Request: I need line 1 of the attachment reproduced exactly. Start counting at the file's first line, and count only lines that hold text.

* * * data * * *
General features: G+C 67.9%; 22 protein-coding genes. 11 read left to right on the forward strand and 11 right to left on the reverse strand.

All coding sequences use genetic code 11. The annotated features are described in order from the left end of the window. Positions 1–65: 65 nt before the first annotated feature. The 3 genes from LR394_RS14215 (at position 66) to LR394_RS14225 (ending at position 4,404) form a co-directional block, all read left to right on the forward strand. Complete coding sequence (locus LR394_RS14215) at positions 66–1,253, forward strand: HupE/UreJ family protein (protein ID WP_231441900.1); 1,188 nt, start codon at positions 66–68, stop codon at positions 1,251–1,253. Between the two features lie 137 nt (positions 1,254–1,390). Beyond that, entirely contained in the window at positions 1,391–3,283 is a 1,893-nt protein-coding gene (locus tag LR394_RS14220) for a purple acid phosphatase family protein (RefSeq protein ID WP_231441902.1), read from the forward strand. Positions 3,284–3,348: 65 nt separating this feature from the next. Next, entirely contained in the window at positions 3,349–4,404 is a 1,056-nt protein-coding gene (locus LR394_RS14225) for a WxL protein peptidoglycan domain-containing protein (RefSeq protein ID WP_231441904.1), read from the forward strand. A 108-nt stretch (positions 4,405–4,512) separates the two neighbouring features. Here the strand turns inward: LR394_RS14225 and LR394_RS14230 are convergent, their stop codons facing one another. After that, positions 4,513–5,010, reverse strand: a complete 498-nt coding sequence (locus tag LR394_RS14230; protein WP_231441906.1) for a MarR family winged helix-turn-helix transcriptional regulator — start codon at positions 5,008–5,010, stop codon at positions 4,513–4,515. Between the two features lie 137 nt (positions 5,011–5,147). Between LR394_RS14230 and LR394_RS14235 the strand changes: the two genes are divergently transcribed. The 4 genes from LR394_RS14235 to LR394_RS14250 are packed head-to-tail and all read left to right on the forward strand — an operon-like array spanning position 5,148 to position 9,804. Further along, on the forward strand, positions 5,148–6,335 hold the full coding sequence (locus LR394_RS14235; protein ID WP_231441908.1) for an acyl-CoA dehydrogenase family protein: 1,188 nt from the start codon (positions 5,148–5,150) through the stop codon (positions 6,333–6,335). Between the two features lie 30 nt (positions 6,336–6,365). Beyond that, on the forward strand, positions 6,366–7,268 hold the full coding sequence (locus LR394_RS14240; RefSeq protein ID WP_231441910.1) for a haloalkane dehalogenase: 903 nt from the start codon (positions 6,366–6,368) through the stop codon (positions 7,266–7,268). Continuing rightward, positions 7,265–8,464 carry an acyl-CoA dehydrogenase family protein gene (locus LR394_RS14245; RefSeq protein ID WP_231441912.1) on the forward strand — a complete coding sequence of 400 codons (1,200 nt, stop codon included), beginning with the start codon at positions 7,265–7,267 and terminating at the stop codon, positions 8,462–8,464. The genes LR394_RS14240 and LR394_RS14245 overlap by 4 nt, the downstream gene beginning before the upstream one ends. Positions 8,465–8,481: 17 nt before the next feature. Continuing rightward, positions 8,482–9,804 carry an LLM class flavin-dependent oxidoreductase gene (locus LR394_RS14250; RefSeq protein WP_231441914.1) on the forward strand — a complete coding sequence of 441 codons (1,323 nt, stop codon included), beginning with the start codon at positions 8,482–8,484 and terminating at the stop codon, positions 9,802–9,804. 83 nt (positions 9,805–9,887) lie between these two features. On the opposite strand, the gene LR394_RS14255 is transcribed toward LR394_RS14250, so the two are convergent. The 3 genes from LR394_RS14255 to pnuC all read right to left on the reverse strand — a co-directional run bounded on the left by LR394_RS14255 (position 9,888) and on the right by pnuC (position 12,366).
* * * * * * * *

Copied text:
General features: G+C 67.9%; 22 protein-coding genes. 11 read left to right on the forward strand and 11 right to left on the reverse strand.